I think a lot about my parents and the roles they've settled for in life. Especially when it comes to my mom. She had a full scholarship to Princeton University for computing. Now to give you some context, my mom was a straight-A student who finished high school in 1981. As a well-spoken, tall, attractive women entering the IT field in America in its nascent stages, I'm sure she could've done well for herself, especially as a Princeton grad back when a Bachelor's degree was actually worth something.
She got married at 17, however, and became a housewife. It was entirely her choice, and I'd like to think her life had some truly happy moments, but I can't help but see a woman who's now struggling with a hypo-active thyroid, and the health complications that go along with that, and wonder what could have been. I also wish that there was more I could do for her. Wish I could make more money and somehow work even more jobs, or sell some scripts, or hit it "big" enough to somehow to take care of my own family and her, as well.
Just for a little bit of freedom, just to help her live out whatever she wanted to do. Any places she wanted to see. Or even give her a more comfortable living situation, because after all, she sacrificed a hell of a lot to make sure her kids were happy.
Which is why I find this documentary, Duty Free, so darn touching.
The movie chronicles a son's attempt at helping his 75-year-old mother who was unceremoniously fired from her job cross some items off of her bucket list. He put the project up on Kickstarter and has managed to reach nearly half of his project's $50,000 goal.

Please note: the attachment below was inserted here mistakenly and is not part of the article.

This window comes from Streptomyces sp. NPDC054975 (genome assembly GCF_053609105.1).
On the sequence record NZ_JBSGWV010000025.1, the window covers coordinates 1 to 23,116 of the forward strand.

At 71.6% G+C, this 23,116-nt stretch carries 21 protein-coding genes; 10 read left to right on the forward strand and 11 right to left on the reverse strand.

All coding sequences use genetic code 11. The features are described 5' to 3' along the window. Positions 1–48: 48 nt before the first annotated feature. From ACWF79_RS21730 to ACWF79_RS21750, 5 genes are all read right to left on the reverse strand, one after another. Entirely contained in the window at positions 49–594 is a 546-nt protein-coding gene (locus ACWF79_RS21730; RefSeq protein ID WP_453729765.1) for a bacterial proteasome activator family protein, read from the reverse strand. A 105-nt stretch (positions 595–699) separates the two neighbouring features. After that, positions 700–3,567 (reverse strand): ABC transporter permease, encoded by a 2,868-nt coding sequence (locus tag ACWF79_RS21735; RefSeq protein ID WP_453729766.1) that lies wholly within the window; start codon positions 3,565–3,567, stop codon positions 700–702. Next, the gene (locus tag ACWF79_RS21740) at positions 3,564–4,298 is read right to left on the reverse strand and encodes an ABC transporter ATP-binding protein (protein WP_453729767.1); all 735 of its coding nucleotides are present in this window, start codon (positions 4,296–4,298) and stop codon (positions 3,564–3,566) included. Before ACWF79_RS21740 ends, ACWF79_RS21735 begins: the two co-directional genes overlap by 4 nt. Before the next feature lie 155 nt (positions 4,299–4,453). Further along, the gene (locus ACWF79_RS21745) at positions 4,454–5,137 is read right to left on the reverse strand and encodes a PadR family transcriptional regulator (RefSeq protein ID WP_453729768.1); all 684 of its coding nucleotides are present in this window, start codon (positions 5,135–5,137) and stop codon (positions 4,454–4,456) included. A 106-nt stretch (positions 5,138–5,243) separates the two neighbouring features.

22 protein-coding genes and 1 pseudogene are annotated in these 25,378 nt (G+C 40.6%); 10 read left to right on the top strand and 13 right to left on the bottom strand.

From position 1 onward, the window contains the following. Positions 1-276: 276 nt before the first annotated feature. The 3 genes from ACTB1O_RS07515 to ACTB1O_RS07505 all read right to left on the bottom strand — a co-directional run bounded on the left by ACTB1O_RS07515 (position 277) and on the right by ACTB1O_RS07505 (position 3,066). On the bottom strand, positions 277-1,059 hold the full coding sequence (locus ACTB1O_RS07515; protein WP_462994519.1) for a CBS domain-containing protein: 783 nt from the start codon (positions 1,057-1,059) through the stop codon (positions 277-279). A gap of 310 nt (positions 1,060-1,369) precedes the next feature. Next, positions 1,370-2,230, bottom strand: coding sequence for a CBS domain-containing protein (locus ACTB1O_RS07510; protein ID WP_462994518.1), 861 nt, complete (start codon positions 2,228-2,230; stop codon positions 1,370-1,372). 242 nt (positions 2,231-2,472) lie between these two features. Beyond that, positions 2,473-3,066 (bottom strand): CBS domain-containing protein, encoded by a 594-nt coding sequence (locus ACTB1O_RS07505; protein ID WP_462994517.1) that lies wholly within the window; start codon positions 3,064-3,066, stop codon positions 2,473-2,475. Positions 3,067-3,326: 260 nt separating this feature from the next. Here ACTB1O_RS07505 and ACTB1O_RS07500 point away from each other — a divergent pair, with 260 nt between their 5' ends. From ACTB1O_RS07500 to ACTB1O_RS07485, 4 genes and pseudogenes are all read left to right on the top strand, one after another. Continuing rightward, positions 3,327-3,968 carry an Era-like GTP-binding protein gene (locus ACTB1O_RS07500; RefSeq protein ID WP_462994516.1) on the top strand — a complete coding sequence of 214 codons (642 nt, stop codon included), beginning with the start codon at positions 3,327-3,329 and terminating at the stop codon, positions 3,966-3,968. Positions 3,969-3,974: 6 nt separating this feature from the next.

The filmmaker wrote about what prompted him to make this touching movie.
"After working every day of her adult life, my mom - a single mom - was fired from her job at age 75. To help her deal with the pain of this loss, I encouraged her to write out a list of all the things she could never do while on the clock, and one by one, we ticked the items off her bucket list. Throughout these adventures, my mom really lived -- she took a hip hop class with a "Hamilton" dancer; she finally got to visit her sister's grave in the UK; she reunited with her daughter and the granddaughter she hadn't seen in a decade. But without an income, the realities of unemployment loomed."
"The documentary tells the story of this growing tension between freedom and a lack of security; it highlights the universal, and inevitable, role reversal of parent and child. And it shows the reality of life today for middle-class senior citizens."
The two have managed to cross off the larger and more expensive bucket list items, but they're not done yet.
She still wants to skydive, walk the Boston marathon route, and visit her first home in Detroit. You can learn more about her and her son's journey here.